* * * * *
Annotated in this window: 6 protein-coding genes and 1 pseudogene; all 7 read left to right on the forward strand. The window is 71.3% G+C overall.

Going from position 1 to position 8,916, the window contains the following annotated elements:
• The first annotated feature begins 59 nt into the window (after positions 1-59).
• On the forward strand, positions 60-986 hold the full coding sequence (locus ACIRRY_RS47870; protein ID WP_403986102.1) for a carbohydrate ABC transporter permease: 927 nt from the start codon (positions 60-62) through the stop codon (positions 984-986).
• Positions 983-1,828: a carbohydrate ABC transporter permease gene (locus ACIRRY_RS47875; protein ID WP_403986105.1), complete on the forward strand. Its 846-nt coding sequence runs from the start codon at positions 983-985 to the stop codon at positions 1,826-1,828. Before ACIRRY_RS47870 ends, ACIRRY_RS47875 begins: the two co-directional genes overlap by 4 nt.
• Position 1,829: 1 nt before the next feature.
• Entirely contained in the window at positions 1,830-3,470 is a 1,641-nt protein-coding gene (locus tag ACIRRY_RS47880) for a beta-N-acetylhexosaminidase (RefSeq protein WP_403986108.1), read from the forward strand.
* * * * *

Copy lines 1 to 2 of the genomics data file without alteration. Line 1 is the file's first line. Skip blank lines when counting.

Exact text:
Annotated in this window: 6 protein-coding genes and 1 pseudogene; all 7 read left to right on the forward strand. The window is 71.3% G+C overall.

Going from position 1 to position 8,916, the window contains the following annotated elements: